Insights uncovered in this year’s QSR Drive-Thru Performance Study are clear. Leveraging technological advances in Order Confirmation Systems (OCS) is the key to increasing order accuracy, improving customer satisfaction, and engendering long-term loyalty. I’ve personally seen the real-world benefits of order confirmation at McDonald’s restaurants across the U.S. BTW – McDonald’s calls them Customer Order Displays (COD). McDonald’s quick service restaurants are highly focused on getting it right for the customer, and order confirmation has been a huge part of their recent turnaround.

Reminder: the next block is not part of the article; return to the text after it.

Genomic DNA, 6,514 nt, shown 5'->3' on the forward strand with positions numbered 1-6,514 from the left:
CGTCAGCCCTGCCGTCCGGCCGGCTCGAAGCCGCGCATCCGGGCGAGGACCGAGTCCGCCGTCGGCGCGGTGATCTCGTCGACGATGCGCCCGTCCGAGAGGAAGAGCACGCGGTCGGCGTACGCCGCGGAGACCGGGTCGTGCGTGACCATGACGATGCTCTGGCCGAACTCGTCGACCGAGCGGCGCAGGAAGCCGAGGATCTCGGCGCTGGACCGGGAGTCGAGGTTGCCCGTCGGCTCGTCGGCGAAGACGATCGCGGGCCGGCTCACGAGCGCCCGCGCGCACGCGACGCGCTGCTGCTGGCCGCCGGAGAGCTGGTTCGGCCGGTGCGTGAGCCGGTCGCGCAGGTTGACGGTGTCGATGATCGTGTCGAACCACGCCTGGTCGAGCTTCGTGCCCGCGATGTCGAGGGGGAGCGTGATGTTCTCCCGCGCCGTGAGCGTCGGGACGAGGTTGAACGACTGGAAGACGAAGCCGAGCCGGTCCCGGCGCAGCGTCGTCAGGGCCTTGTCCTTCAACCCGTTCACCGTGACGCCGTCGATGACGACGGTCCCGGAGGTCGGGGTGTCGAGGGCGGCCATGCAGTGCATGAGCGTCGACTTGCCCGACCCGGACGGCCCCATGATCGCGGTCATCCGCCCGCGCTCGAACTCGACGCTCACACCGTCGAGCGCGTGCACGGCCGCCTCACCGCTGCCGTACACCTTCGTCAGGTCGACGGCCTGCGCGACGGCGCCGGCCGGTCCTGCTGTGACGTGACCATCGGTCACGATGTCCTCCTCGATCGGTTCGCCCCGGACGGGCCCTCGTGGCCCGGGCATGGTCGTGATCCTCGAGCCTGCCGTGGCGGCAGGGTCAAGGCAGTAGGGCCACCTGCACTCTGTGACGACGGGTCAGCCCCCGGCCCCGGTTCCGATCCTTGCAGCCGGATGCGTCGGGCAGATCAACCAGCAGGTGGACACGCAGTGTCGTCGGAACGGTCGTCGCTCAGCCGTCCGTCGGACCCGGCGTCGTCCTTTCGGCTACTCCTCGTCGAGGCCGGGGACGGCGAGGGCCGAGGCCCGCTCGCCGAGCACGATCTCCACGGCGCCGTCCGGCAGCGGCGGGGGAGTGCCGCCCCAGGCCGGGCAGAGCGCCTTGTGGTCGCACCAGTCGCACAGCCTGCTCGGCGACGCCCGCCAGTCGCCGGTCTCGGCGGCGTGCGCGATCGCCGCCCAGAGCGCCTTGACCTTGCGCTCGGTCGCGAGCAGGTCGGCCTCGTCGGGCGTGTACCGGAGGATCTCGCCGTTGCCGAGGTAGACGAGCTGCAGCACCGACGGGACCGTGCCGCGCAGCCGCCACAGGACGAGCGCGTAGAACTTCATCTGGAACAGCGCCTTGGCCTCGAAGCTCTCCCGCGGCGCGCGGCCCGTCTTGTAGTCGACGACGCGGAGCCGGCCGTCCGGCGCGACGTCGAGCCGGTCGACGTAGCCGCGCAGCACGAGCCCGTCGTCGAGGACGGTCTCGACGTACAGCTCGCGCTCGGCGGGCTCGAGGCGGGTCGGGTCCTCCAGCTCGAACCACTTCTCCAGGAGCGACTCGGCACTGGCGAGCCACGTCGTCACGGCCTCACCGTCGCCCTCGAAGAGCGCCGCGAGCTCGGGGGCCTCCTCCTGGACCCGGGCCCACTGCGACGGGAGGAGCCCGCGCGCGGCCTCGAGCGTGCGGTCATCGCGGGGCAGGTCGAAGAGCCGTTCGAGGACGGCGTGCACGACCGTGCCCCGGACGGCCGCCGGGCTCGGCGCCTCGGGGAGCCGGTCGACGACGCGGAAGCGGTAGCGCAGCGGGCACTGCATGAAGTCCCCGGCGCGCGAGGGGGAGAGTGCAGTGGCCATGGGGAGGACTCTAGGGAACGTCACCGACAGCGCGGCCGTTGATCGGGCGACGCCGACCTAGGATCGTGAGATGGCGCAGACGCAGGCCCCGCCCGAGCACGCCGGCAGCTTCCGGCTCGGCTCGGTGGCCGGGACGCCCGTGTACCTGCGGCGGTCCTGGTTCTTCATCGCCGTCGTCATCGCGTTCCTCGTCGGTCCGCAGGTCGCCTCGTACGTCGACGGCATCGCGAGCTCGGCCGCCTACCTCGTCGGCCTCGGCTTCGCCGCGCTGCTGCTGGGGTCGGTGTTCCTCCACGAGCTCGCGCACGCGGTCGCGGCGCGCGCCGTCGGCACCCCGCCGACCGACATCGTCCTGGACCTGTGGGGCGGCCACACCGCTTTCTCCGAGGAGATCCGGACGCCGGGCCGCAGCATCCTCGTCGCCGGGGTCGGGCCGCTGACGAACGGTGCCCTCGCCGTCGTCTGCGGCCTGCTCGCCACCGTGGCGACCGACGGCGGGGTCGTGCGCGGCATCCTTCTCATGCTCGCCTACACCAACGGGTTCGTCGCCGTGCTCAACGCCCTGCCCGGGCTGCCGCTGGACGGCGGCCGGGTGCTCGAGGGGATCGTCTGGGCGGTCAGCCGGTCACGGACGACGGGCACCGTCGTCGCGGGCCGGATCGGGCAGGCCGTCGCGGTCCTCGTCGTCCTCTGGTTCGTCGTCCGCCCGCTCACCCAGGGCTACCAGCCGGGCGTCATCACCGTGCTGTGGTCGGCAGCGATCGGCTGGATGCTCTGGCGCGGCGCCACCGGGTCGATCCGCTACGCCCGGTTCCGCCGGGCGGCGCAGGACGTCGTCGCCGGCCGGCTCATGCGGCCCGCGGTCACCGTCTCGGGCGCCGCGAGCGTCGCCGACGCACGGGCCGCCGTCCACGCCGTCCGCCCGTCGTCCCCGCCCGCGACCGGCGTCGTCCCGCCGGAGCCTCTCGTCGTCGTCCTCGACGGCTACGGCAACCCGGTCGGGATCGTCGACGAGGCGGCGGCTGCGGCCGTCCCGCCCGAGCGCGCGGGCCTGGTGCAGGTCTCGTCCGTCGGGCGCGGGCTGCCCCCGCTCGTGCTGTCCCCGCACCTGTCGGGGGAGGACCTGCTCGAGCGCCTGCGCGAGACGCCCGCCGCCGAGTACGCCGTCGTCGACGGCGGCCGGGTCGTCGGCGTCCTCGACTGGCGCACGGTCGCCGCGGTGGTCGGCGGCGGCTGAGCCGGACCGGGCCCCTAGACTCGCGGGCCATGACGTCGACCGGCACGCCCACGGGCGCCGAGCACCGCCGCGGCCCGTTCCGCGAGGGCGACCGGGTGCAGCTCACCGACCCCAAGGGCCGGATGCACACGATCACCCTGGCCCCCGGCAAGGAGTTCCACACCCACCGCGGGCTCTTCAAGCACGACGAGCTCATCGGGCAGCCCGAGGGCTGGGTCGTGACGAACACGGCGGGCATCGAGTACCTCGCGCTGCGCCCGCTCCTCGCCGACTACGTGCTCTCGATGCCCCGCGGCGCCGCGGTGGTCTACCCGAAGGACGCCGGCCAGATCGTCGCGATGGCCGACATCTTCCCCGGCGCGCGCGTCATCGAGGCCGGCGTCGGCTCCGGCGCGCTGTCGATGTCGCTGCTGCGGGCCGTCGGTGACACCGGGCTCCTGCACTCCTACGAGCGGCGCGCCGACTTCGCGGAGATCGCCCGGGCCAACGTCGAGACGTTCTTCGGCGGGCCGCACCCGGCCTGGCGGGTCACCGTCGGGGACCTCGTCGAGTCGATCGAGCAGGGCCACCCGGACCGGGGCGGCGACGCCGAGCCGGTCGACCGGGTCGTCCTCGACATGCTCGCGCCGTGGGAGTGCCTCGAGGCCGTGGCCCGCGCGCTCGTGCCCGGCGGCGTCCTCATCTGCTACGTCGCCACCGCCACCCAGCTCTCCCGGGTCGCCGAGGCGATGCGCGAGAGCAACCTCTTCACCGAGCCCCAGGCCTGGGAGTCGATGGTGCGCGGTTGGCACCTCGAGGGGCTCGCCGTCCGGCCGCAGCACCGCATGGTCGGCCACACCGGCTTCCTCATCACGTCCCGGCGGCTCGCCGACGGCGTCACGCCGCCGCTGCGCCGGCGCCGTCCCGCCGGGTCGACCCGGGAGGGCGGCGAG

Delphi Display Systems
Delphi has been a market leader in digital display solutions since 1990, in use globally by most major quick service restaurants. Order Confirmation solutions are just one part of Delphi’s all-encompassing, end-to-end drive-thru offering, including outdoor and indoor digital menu boards, headset communications, and vehicle timer solutions.

Our industry-leading technologies are cost-effective, drive increased profitability, and improve overall customer-satisfaction.